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Climate Food & Farming

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In the heart of Brooklyn sits a small aquaponics farm on what was once a vacant dirt lot nestled between a pizzeria and a tax-prep service. If folks were to peek in (and Yemi Amu sure hopes they do), they would discover a bounty of cabbage, eggplant, collards, and other veggies growing in pools of recycled fish waste.

Amu founded Oko Farms, New York City’s first (and only) public outdoor aquaponics farm, in 2013. Beyond providing fresh produce to the community, Oko Farms teaches people how to create their own soilless farms and offers workshops on topics like food production and security.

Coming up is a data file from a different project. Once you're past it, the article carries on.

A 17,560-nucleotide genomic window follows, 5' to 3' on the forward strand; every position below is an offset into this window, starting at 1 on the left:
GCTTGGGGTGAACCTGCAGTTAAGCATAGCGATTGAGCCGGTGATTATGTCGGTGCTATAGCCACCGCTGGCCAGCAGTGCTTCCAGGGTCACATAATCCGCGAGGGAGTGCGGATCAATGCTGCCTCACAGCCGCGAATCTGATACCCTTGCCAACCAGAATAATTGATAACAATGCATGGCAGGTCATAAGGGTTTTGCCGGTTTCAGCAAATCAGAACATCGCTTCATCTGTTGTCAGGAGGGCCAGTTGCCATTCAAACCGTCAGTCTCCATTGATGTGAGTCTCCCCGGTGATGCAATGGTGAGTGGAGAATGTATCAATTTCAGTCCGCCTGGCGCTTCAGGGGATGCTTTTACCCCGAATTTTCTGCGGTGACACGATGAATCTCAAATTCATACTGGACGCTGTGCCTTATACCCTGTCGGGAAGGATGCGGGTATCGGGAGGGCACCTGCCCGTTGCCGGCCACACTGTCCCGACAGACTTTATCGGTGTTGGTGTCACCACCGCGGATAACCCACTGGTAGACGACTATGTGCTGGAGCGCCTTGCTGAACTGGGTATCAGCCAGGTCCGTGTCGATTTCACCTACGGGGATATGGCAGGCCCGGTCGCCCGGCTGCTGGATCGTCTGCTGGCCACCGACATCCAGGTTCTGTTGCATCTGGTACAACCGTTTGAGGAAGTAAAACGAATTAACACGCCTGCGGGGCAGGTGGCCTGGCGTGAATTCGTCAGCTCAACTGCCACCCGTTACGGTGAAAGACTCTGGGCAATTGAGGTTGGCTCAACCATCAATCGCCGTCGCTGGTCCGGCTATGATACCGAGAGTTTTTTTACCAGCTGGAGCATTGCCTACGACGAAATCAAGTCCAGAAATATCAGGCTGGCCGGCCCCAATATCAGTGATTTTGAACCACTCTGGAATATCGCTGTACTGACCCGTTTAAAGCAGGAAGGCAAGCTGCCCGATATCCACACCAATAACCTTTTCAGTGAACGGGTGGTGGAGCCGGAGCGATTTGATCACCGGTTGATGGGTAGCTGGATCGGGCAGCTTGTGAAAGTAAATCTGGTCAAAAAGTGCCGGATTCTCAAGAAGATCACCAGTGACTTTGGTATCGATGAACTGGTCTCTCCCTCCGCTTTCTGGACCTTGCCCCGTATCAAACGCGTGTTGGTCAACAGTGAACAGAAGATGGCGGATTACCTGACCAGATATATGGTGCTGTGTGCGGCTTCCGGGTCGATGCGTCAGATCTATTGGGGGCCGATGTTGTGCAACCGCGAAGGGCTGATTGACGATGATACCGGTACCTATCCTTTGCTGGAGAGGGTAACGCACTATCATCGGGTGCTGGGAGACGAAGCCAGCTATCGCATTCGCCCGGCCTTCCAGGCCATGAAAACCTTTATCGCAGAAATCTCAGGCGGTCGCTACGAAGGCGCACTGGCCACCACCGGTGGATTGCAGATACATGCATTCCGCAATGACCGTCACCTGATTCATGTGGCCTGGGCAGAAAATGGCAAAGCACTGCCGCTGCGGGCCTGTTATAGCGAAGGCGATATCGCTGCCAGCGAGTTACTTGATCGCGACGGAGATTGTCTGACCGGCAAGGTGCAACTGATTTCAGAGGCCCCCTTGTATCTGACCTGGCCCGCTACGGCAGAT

Aquaponics is an ancient agricultural method that doesn’t require soil. Amu raises koi, goldfish, and catfish in a 1,200-gallon tank. Nutrient-rich water fertilized by all those fish is pumped into another tank containing floating garden beds, irrigating and fertilizing them. The plants in turn purify the water, which is pumped back into the fish tank, and the cycle begins anew. Because her plot in Brooklyn’s Bushwick neighborhood lacks a reliable source of water, Amu refills the tanks just a couple times each year, letting rainfall replace what’s lost to evaporation. ... Read more

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